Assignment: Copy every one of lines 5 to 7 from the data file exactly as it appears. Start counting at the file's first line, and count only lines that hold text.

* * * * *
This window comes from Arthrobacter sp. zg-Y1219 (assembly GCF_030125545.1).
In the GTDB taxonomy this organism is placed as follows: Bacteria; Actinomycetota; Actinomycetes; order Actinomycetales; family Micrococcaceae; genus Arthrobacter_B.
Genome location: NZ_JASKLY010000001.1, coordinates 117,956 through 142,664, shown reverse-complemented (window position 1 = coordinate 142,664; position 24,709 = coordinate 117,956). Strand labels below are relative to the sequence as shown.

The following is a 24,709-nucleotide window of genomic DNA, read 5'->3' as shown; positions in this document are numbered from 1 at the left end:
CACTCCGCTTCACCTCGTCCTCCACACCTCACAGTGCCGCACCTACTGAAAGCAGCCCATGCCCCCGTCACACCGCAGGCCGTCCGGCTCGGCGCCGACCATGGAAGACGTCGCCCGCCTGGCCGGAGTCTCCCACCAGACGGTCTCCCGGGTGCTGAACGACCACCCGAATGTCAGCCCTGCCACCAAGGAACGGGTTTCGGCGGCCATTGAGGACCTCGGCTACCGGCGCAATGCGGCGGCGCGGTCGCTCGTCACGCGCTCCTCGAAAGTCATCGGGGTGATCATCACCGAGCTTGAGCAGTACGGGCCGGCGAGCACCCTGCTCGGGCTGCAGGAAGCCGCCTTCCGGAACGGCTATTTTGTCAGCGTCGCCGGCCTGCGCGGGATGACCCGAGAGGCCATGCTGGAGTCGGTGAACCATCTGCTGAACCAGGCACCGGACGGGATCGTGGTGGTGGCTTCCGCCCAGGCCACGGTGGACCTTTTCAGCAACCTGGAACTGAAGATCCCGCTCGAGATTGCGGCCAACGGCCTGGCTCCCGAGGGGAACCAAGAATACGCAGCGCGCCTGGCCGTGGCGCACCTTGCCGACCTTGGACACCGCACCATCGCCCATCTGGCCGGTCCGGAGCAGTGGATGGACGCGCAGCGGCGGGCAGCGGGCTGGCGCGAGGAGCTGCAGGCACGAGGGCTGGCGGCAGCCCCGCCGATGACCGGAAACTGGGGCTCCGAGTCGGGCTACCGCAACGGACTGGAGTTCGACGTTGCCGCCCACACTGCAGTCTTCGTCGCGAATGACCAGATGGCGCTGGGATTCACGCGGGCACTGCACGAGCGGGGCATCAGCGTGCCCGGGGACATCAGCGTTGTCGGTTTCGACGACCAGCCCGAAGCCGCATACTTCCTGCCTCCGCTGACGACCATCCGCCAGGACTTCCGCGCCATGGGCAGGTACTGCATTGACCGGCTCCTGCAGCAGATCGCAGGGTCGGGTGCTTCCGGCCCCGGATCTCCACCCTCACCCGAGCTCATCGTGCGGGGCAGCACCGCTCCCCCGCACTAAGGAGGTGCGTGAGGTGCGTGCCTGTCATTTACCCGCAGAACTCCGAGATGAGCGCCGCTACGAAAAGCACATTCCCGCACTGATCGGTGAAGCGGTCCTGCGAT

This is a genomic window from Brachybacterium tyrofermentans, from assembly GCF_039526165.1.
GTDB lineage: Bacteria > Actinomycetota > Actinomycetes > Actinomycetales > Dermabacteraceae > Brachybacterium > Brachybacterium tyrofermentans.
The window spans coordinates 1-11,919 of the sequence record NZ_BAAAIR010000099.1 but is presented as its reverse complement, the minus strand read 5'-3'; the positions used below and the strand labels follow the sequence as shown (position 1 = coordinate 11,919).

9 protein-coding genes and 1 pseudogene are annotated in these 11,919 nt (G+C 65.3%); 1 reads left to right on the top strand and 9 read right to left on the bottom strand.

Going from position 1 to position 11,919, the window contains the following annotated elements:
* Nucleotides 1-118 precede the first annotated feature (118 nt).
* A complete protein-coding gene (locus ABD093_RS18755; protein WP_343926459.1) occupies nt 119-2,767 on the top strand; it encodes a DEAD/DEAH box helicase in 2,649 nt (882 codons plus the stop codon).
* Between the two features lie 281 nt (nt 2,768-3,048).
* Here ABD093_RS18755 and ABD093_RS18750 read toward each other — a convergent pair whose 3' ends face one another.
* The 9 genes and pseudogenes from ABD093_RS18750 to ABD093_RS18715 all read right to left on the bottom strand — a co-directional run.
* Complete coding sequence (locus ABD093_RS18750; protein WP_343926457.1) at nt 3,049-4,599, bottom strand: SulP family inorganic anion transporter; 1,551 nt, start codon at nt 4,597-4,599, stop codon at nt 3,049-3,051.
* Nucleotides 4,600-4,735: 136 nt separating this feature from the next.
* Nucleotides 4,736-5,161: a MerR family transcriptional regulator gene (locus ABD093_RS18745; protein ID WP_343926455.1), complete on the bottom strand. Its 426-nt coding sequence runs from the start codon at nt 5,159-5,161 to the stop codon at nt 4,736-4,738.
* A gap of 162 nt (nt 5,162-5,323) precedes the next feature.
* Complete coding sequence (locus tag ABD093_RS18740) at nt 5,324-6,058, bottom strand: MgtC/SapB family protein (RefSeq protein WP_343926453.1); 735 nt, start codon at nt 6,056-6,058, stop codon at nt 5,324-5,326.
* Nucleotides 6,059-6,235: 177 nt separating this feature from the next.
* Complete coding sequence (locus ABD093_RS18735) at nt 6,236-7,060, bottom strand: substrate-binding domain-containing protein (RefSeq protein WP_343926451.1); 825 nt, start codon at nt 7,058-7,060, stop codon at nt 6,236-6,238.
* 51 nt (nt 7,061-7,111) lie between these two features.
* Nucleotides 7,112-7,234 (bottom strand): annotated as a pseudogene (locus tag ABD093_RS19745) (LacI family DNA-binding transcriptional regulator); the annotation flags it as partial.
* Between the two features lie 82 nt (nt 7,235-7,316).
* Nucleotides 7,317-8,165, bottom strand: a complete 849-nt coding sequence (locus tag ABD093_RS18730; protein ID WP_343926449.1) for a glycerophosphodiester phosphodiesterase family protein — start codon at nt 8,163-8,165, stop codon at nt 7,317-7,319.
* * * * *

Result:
CACTCCGCTTCACCTCGTCCTCCACACCTCACAGTGCCGCACCTACTGAAAGCAGCCCATGCCCCCGTCACACCGCAGGCCGTCCGGCTCGGCGCCGACCATGGAAGACGTCGCCCGCCTGGCCGGAGTCTCCCACCAGACGGTCTCCCGGGTGCTGAACGACCACCCGAATGTCAGCCCTGCCACCAAGGAACGGGTTTCGGCGGCCATTGAGGACCTCGGCTACCGGCGCAATGCGGCGGCGCGGTCGCTCGTCACGCGCTCCTCGAAAGTCATCGGGGTGATCATCACCGAGCTTGAGCAGTACGGGCCGGCGAGCACCCTGCTCGGGCTGCAGGAAGCCGCCTTCCGGAACGGCTATTTTGTCAGCGTCGCCGGCCTGCGCGGGATGACCCGAGAGGCCATGCTGGAGTCGGTGAACCATCTGCTGAACCAGGCACCGGACGGGATCGTGGTGGTGGCTTCCGCCCAGGCCACGGTGGACCTTTTCAGCAACCTGGAACTGAAGATCCCGCTCGAGATTGCGGCCAACGGCCTGGCTCCCGAGGGGAACCAAGAATACGCAGCGCGCCTGGCCGTGGCGCACCTTGCCGACCTTGGACACCGCACCATCGCCCATCTGGCCGGTCCGGAGCAGTGGATGGACGCGCAGCGGCGGGCAGCGGGCTGGCGCGAGGAGCTGCAGGCACGAGGGCTGGCGGCAGCCCCGCCGATGACCGGAAACTGGGGCTCCGAGTCGGGCTACCGCAACGGACTGGAGTTCGACGTTGCCGCCCACACTGCAGTCTTCGTCGCGAATGACCAGATGGCGCTGGGATTCACGCGGGCACTGCACGAGCGGGGCATCAGCGTGCCCGGGGACATCAGCGTTGTCGGTTTCGACGACCAGCCCGAAGCCGCATACTTCCTGCCTCCGCTGACGACCATCCGCCAGGACTTCCGCGCCATGGGCAGGTACTGCATTGACCGGCTCCTGCAGCAGATCGCAGGGTCGGGTGCTTCCGGCCCCGGATCTCCACCCTCACCCGAGCTCATCGTGCGGGGCAGCACCGCTCCCCCGCACTAAGGAGGTGCGTGAGGTGCGTGCCTGTCATTTACCCGCAGAACTCCGAGATGAGCGCCGCTACGAAAAGCACATTCCCGCACTGATCGGTGAAGCGGTCCTGCGAT

This is a genomic window from Brachybacterium tyrofermentans, from assembly GCF_039526165.1.
GTDB lineage: Bacteria > Actinomycetota > Actinomycetes > Actinomycetales > Dermabacteraceae > Brachybacterium > Brachybacterium tyrofermentans.